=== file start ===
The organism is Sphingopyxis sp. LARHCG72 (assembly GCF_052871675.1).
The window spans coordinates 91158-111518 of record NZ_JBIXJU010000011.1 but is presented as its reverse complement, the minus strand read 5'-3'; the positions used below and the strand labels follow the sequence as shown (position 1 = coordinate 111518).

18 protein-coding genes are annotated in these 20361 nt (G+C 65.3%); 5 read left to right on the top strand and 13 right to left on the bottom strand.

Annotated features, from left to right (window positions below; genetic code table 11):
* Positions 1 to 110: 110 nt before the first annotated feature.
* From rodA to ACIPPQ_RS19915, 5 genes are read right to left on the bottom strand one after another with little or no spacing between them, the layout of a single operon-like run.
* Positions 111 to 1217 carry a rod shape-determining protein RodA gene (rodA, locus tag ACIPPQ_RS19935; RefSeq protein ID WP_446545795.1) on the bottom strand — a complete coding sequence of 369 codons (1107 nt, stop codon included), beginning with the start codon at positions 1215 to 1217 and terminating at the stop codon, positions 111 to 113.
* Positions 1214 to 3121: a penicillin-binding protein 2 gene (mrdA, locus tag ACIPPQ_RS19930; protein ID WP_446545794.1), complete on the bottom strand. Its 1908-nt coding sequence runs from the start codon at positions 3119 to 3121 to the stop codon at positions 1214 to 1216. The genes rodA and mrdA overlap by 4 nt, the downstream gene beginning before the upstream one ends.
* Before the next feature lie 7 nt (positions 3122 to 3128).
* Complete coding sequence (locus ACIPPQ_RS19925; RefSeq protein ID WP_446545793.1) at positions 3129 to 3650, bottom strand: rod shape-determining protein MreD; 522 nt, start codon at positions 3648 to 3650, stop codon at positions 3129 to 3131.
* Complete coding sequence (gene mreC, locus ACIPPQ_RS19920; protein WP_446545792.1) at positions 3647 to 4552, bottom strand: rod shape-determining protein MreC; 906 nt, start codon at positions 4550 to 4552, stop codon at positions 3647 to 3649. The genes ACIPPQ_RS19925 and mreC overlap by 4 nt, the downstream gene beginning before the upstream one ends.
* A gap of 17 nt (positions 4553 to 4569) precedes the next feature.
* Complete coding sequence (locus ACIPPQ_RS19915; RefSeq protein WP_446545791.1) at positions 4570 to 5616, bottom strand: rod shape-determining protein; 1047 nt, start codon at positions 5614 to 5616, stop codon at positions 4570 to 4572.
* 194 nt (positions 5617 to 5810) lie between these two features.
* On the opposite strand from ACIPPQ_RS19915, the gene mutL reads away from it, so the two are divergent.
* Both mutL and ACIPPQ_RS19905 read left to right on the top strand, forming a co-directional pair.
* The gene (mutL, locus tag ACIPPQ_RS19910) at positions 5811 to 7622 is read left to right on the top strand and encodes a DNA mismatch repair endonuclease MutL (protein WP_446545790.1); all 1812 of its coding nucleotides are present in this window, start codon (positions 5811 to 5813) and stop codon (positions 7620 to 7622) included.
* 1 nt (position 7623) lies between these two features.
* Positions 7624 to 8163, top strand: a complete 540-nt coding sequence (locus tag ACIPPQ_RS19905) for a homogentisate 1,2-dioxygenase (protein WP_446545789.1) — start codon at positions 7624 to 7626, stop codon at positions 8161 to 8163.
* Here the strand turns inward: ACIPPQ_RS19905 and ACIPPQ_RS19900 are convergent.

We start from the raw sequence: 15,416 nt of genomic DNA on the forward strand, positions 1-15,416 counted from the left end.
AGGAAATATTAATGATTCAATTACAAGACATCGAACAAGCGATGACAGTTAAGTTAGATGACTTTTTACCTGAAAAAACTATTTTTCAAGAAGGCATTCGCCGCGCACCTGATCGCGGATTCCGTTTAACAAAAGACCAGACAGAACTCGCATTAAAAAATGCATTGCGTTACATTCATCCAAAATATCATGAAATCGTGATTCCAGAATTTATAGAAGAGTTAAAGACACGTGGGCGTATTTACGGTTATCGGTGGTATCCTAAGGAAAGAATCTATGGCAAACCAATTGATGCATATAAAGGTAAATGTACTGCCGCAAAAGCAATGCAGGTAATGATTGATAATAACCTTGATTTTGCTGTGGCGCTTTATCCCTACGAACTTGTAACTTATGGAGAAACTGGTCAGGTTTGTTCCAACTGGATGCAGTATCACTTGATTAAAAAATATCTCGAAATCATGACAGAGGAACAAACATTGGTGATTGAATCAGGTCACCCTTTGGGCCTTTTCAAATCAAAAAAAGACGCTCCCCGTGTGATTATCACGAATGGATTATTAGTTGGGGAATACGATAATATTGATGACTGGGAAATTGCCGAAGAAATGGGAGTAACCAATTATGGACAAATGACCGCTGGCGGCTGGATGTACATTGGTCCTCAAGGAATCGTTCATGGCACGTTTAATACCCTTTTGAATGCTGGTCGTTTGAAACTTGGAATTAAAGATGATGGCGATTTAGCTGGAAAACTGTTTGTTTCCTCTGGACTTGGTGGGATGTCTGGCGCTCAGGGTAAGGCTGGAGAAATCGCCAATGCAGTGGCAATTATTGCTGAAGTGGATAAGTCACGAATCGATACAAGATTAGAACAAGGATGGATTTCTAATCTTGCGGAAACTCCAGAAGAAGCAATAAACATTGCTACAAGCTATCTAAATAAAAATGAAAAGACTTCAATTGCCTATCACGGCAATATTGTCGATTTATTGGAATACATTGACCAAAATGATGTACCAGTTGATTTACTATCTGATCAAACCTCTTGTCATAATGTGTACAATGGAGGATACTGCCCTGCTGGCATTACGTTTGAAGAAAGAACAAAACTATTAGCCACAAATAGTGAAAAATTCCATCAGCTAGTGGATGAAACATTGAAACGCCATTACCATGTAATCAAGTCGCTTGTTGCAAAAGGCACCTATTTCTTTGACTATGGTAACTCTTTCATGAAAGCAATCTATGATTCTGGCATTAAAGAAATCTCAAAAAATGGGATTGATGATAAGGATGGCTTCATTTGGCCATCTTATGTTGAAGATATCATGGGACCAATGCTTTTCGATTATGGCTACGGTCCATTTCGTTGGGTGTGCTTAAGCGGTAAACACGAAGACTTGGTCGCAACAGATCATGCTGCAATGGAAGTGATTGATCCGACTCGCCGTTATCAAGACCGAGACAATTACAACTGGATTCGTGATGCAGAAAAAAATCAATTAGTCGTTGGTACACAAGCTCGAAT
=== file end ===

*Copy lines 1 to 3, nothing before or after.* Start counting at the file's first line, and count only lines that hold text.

The organism is Sphingopyxis sp. LARHCG72 (assembly GCF_052871675.1).
The window spans coordinates 91158-111518 of record NZ_JBIXJU010000011.1 but is presented as its reverse complement, the minus strand read 5'-3'; the positions used below and the strand labels follow the sequence as shown (position 1 = coordinate 111518).

18 protein-coding genes are annotated in these 20361 nt (G+C 65.3%); 5 read left to right on the top strand and 13 right to left on the bottom strand.